Local Food

Published on April 7th, 2014 | by Jesse Yancy

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Local Food: Retro Red Velvet

A really good cake should be a crown jewel in your culinary repertoire. The ruby in my kitchen is a hand-me-down red velvet cake.

Great cakes don’t come out of a box. No, they come from handwork, sacks and shells, from old tried-and-true recipes and those who have made them. Such cakes are not only worthy of serving to family and guests, but they’re also fun to make. Most of the best of them involve complicated procedures that aren’t that time-consuming at all if you’re a dedicated home cook in the first place; it’s good practice, and you get to use kitchenware and ingredients that otherwise simply take up a lot of space. Not only that, but pulling a perfectly-cooked cake out of the oven is a simply unmatchable experience. And after beaming at your creation for a few minutes, you get to decorate, to really show off; the cake is your canvas, and you are the artist who produced this most temporary of masterpieces.

RedVelvetJesseLegend has it that the original recipe for the red velvet cake is from the kitchens of the Waldorf-Astoria, but there’s no solid opinion on that. The cake became popular here sometime after World War II, when the South began to become much more a part of the nation as a whole. Me, I think that the red velvet cake is a variation of the old devil’s food cake and that the name changed because many good religious women were just not going to bring Satan’s bounty to their tables. It has the same texture, for one thing, and while no cocoa is used in the icing, the cake’s primary flavoring is chocolate.

This is a family recipe, one of the dozen or so I still have from my mother’s hand. I’m almost sure she got it from her grandmother Eula, who came from a line of exceptional cooks. Her sister, my Aunt Leila, was (and still is) legendary in certain circles for her cakes, pickles and preserves. They were also all very strict Baptists, and I suspect they were among the ones who would simply not feed their folks devil’s food; given their descendants, they probably had enough devilment to put up with in the first place.

Two elements of the recipe give evidence of its age. First is that it employs what I’ve always heard referred to as a “boiled icing,” meaning an icing that is produced pretty much in the way you would make a sauce or a gravy, by heating starch in a liquid. In some cookbooks, this is referred to as a “roux icing,” but it’s a very raw roux indeed. The advantage to this type of icing is that you don’t have to heat it to ice your cake, and it tastes so much better than that lard and confectioner’s sugar stuff you get at the supermarket. Second is the leavening, which involves that chemistry set action of putting baking soda in a bit of vinegar and watching it foam. The acidic buttermilk in the batter provides additional frothing, but the end result is, well, velvety.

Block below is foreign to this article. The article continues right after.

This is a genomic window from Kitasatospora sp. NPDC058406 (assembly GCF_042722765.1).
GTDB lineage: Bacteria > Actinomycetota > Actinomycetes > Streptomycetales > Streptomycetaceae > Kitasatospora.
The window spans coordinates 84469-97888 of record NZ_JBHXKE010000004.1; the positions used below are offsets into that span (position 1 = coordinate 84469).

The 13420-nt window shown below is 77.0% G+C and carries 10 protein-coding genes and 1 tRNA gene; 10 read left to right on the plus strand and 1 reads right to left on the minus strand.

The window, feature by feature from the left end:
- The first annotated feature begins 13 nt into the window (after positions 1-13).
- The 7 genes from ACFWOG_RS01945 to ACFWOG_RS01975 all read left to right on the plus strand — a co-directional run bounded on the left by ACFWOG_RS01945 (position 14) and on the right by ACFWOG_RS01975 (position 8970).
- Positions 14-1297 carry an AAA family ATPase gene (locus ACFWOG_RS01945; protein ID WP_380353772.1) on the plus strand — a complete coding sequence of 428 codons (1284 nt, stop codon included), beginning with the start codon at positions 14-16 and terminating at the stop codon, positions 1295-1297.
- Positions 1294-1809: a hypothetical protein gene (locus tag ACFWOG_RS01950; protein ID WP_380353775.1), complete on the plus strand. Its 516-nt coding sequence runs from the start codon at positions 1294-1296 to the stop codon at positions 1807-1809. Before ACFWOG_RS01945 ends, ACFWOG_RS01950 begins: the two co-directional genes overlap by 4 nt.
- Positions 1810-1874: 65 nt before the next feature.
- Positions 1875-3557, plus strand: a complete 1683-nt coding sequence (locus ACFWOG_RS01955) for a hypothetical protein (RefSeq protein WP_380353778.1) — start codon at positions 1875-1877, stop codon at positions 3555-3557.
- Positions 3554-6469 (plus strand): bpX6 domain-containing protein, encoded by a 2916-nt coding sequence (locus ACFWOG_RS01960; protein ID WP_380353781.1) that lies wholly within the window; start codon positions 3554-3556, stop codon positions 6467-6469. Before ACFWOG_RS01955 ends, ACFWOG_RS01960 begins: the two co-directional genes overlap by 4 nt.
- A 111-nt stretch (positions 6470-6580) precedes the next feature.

Many of you will probably take issue with the amount of food coloring involved. After all, you could probably dye a bushel of pears pink with the same amount, but try to relax; one of the best parts of making this cake is dribbling that red food coloring into your white batter and swirling it in.

The absolute best part, of course, is eating it.

Batter: 1 cup vegetable shortening, 1 ¼ cup sugar, 2 eggs, 1 teaspoon vanilla flavoring, 2 ¼ cups plain flour, 1 teaspoon salt, 1 tablespoon cocoa, 1 cup buttermilk, 2 ounces red food coloring, 1 teaspoon baking soda and 1 tablespoon vinegar.

Cream shortening and sugar, and add well-beaten eggs and vanilla. Sift flour, salt and cocoa three times. Add dry ingredients alternately with buttermilk. Blend in food coloring. Dissolve soda in vinegar, and fold into batter. Bake in 3 layers at 350 degrees.

Icing:  1 ½ cups milk, 4 ½ tablespoons flour, 1 ½ cups butter (3 sticks), 1 ½ cups sugar, 1 ½ teaspoons vanilla flavoring.

Gradually add milk to flour in double boiler, stirring constantly until it is thicker than pudding. Remove from heat and stir until cooled. Cream butter and sugar for at least ten minutes, then add vanilla and continue creaming until fluffy. Add flour and milk mixture to creamed butter and sugar and beat at least ten minutes until no grains of sugar can be detected. Frost cake and sprinkle with crushed walnuts or pecans.
If you really want it good, wrap it up and let it sit overnight.

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About the Author

Jesse Yancy is an editor, writer and photographer living in Jackson, Mississippi. A native of Bruce and a graduate of Ole Miss, Yancy is an 8th generation Mississippian who has lived and worked throughout the state.



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